Here are my thoughts on this: However good his intentions were, Mr Amachree exercised poor judgement by preaching to the woman. She was a vulnerable woman who went to the council for housing advice. If she wanted spiritual advice, she would have gone to a place of worship. While Mr Amachree may have acted out of compassion, I think that promoting his beliefs during the course of his duties can be seen as an abuse of his position as a council employee.  I think that The Christian Legal Centre, who has appointed a solicitor to handle his case, is sending out the wrong message.

In a news article, Mr Amachree said,

I was stunned when they suspended me. I thought it was a dream.

He worked for that council for 17 years so how did he not know the consequences of his actions? Discussing religion is discouraged at work for this very reason – your religious views could be offensive to others. I can appreciate some people’s desire to promote their beliefs but these people should be aware that others may not share their enthusiasm or belief.  At work, preaching to your colleague is bad enough but doing it to a member of the public, now that’s treading on dangerous ground. If preaching is not part of your job, then just don’t do it.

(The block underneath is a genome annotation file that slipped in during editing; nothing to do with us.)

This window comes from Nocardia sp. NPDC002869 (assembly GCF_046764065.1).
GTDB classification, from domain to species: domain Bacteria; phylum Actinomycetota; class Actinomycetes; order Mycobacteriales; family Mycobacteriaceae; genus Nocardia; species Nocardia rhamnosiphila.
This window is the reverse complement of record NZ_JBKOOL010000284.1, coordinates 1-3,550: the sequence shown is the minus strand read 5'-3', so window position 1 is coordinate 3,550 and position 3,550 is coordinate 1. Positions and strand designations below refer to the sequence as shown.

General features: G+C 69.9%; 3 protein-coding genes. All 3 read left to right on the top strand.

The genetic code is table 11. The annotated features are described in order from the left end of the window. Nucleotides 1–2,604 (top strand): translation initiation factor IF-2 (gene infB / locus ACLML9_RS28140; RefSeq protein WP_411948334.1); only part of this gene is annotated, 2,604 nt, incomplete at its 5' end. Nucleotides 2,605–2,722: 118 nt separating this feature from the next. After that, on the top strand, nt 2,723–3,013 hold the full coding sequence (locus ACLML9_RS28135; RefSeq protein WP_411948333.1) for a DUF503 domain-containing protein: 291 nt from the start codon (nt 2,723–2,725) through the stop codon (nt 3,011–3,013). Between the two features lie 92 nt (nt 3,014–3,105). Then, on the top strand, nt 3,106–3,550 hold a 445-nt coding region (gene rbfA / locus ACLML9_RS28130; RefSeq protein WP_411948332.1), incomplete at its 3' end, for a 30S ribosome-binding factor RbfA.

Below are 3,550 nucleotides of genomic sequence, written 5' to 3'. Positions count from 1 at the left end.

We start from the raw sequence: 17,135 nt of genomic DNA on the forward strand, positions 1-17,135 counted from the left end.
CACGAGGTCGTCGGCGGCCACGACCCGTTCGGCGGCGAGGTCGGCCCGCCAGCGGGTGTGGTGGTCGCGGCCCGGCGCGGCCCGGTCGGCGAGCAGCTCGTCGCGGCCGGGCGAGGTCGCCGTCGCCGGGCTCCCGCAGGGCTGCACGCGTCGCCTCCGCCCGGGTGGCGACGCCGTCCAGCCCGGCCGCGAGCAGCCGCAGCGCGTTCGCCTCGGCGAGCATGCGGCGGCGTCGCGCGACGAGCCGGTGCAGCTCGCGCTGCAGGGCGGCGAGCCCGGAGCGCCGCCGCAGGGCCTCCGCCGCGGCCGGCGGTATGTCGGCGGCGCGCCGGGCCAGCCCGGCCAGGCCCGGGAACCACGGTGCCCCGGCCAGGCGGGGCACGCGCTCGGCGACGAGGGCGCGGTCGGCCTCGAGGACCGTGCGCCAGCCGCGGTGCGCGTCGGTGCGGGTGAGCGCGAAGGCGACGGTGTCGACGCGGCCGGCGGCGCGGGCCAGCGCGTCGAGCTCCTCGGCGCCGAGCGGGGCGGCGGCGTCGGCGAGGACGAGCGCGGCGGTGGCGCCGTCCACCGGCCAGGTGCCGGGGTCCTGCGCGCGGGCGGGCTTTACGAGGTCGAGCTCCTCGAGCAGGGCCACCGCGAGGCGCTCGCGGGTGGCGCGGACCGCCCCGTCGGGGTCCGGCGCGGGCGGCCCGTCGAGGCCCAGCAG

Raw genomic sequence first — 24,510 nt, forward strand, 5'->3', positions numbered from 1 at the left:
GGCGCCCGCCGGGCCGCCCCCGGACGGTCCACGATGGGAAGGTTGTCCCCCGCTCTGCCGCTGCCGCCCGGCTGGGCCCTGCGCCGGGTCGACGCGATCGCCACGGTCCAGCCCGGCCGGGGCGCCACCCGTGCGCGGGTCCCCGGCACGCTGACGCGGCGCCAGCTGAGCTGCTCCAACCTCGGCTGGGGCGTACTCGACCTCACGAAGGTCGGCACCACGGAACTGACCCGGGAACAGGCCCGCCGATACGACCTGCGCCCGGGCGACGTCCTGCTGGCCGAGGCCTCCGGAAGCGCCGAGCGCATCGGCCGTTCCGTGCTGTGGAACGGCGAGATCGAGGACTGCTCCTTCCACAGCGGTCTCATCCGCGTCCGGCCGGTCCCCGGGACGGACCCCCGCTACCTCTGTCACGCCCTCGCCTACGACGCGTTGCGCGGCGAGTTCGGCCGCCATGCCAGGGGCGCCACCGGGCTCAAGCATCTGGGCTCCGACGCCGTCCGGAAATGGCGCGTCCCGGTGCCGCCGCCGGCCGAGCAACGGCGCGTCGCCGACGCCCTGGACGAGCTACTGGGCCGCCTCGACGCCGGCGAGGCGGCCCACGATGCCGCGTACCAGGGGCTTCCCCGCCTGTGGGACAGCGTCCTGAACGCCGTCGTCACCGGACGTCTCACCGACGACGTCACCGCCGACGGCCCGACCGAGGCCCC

I think it’s a real shame he lost his job. I will wait and see how this plays out.

Bullying in the public sector

July 3, 2009 1 comment

I have just finished reading The Bullied Blogger’s blog and, though part of it is fictionalised to hide her identity, it is riveting stuff.  The Bullied Blogger, a UK university lecturer, was being victimised and fought to bring her bullies to justice.  Once I started reading, I couldn’t stop though I already knew how it would end – no matter what happened, she would lose.  You see, her situation is one that is played out very often.PD*996698

In the UK, the public sector is supposed to be where all the employment laws are rigidly followed but this is often not the case. Working in the public sector can be a positive and rewarding experience if you work in an organisation or institution that actively discourages unacceptable behaviour in the workplace and protects employees from any reprisals for reporting inappropriate behaviour.